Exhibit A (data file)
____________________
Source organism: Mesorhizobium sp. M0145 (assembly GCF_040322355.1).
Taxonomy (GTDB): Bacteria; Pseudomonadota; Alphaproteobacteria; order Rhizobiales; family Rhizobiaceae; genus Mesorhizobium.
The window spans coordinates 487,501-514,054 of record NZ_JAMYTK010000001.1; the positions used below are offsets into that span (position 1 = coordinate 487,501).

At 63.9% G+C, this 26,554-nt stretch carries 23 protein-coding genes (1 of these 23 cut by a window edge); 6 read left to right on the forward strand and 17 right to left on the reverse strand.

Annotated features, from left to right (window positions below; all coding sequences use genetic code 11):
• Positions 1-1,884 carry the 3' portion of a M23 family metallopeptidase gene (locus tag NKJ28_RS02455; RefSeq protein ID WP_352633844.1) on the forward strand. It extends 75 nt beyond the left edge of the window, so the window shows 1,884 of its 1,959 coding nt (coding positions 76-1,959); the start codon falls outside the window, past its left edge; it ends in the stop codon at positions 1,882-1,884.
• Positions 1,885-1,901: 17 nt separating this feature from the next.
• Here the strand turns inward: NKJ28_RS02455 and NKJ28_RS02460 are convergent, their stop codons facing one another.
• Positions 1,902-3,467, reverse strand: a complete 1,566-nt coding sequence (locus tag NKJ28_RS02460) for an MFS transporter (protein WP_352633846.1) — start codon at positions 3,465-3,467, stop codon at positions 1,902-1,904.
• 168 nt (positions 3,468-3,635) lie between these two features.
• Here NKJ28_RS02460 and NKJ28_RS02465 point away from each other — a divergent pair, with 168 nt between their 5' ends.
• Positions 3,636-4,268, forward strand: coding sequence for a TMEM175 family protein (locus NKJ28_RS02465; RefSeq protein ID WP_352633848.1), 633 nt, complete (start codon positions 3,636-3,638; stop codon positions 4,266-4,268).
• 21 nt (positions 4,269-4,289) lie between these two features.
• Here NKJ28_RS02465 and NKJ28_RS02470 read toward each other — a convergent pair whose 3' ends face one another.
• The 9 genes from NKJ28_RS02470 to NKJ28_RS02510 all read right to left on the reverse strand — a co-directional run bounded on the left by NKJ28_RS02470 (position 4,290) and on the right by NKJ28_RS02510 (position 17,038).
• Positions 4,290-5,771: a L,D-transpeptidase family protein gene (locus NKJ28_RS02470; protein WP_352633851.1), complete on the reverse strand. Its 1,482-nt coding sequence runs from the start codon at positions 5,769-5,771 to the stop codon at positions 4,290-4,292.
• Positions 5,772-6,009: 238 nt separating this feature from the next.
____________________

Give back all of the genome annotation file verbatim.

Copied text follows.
Source organism: Mesorhizobium sp. M0145 (assembly GCF_040322355.1).
Taxonomy (GTDB): Bacteria; Pseudomonadota; Alphaproteobacteria; order Rhizobiales; family Rhizobiaceae; genus Mesorhizobium.
The window spans coordinates 487,501-514,054 of record NZ_JAMYTK010000001.1; the positions used below are offsets into that span (position 1 = coordinate 487,501).

At 63.9% G+C, this 26,554-nt stretch carries 23 protein-coding genes (1 of these 23 cut by a window edge); 6 read left to right on the forward strand and 17 right to left on the reverse strand.

Annotated features, from left to right (window positions below; all coding sequences use genetic code 11):
• Positions 1-1,884 carry the 3' portion of a M23 family metallopeptidase gene (locus tag NKJ28_RS02455; RefSeq protein ID WP_352633844.1) on the forward strand. It extends 75 nt beyond the left edge of the window, so the window shows 1,884 of its 1,959 coding nt (coding positions 76-1,959); the start codon falls outside the window, past its left edge; it ends in the stop codon at positions 1,882-1,884.
• Positions 1,885-1,901: 17 nt separating this feature from the next.
• Here the strand turns inward: NKJ28_RS02455 and NKJ28_RS02460 are convergent, their stop codons facing one another.
• Positions 1,902-3,467, reverse strand: a complete 1,566-nt coding sequence (locus tag NKJ28_RS02460) for an MFS transporter (protein WP_352633846.1) — start codon at positions 3,465-3,467, stop codon at positions 1,902-1,904.
• 168 nt (positions 3,468-3,635) lie between these two features.
• Here NKJ28_RS02460 and NKJ28_RS02465 point away from each other — a divergent pair, with 168 nt between their 5' ends.
• Positions 3,636-4,268, forward strand: coding sequence for a TMEM175 family protein (locus NKJ28_RS02465; RefSeq protein ID WP_352633848.1), 633 nt, complete (start codon positions 3,636-3,638; stop codon positions 4,266-4,268).
• 21 nt (positions 4,269-4,289) lie between these two features.
• Here NKJ28_RS02465 and NKJ28_RS02470 read toward each other — a convergent pair whose 3' ends face one another.
• The 9 genes from NKJ28_RS02470 to NKJ28_RS02510 all read right to left on the reverse strand — a co-directional run bounded on the left by NKJ28_RS02470 (position 4,290) and on the right by NKJ28_RS02510 (position 17,038).
• Positions 4,290-5,771: a L,D-transpeptidase family protein gene (locus NKJ28_RS02470; protein WP_352633851.1), complete on the reverse strand. Its 1,482-nt coding sequence runs from the start codon at positions 5,769-5,771 to the stop codon at positions 4,290-4,292.
• Positions 5,772-6,009: 238 nt separating this feature from the next.